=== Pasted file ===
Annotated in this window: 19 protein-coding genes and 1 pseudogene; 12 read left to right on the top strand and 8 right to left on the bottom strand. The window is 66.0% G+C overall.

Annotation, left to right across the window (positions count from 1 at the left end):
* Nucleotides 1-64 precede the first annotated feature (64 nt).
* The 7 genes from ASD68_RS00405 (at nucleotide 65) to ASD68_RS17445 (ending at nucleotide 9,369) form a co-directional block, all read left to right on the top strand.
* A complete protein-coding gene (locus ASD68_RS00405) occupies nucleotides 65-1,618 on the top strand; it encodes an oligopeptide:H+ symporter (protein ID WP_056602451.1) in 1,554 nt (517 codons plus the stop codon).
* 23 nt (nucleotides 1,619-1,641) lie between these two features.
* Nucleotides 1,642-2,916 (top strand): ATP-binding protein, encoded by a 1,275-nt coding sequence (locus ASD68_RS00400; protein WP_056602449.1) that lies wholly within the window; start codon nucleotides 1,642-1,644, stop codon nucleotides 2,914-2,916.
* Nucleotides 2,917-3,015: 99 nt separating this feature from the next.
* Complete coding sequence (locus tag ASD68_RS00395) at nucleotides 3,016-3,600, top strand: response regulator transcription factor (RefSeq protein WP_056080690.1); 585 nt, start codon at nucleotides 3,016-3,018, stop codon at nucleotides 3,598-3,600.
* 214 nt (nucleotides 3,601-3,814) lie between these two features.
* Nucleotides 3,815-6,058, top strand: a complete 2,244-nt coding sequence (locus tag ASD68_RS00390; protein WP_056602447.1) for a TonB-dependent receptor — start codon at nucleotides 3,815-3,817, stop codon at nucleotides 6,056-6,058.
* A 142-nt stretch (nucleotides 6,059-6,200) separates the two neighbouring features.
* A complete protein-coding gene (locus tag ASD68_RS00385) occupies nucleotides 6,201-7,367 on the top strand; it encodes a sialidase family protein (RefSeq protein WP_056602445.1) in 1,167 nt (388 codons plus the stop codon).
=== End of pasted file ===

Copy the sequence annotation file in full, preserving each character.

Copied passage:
Annotated in this window: 19 protein-coding genes and 1 pseudogene; 12 read left to right on the top strand and 8 right to left on the bottom strand. The window is 66.0% G+C overall.

Annotation, left to right across the window (positions count from 1 at the left end):
* Nucleotides 1-64 precede the first annotated feature (64 nt).
* The 7 genes from ASD68_RS00405 (at nucleotide 65) to ASD68_RS17445 (ending at nucleotide 9,369) form a co-directional block, all read left to right on the top strand.
* A complete protein-coding gene (locus ASD68_RS00405) occupies nucleotides 65-1,618 on the top strand; it encodes an oligopeptide:H+ symporter (protein ID WP_056602451.1) in 1,554 nt (517 codons plus the stop codon).
* 23 nt (nucleotides 1,619-1,641) lie between these two features.
* Nucleotides 1,642-2,916 (top strand): ATP-binding protein, encoded by a 1,275-nt coding sequence (locus ASD68_RS00400; protein WP_056602449.1) that lies wholly within the window; start codon nucleotides 1,642-1,644, stop codon nucleotides 2,914-2,916.
* Nucleotides 2,917-3,015: 99 nt separating this feature from the next.
* Complete coding sequence (locus tag ASD68_RS00395) at nucleotides 3,016-3,600, top strand: response regulator transcription factor (RefSeq protein WP_056080690.1); 585 nt, start codon at nucleotides 3,016-3,018, stop codon at nucleotides 3,598-3,600.
* 214 nt (nucleotides 3,601-3,814) lie between these two features.
* Nucleotides 3,815-6,058, top strand: a complete 2,244-nt coding sequence (locus tag ASD68_RS00390; protein WP_056602447.1) for a TonB-dependent receptor — start codon at nucleotides 3,815-3,817, stop codon at nucleotides 6,056-6,058.
* A 142-nt stretch (nucleotides 6,059-6,200) separates the two neighbouring features.
* A complete protein-coding gene (locus tag ASD68_RS00385) occupies nucleotides 6,201-7,367 on the top strand; it encodes a sialidase family protein (RefSeq protein WP_056602445.1) in 1,167 nt (388 codons plus the stop codon).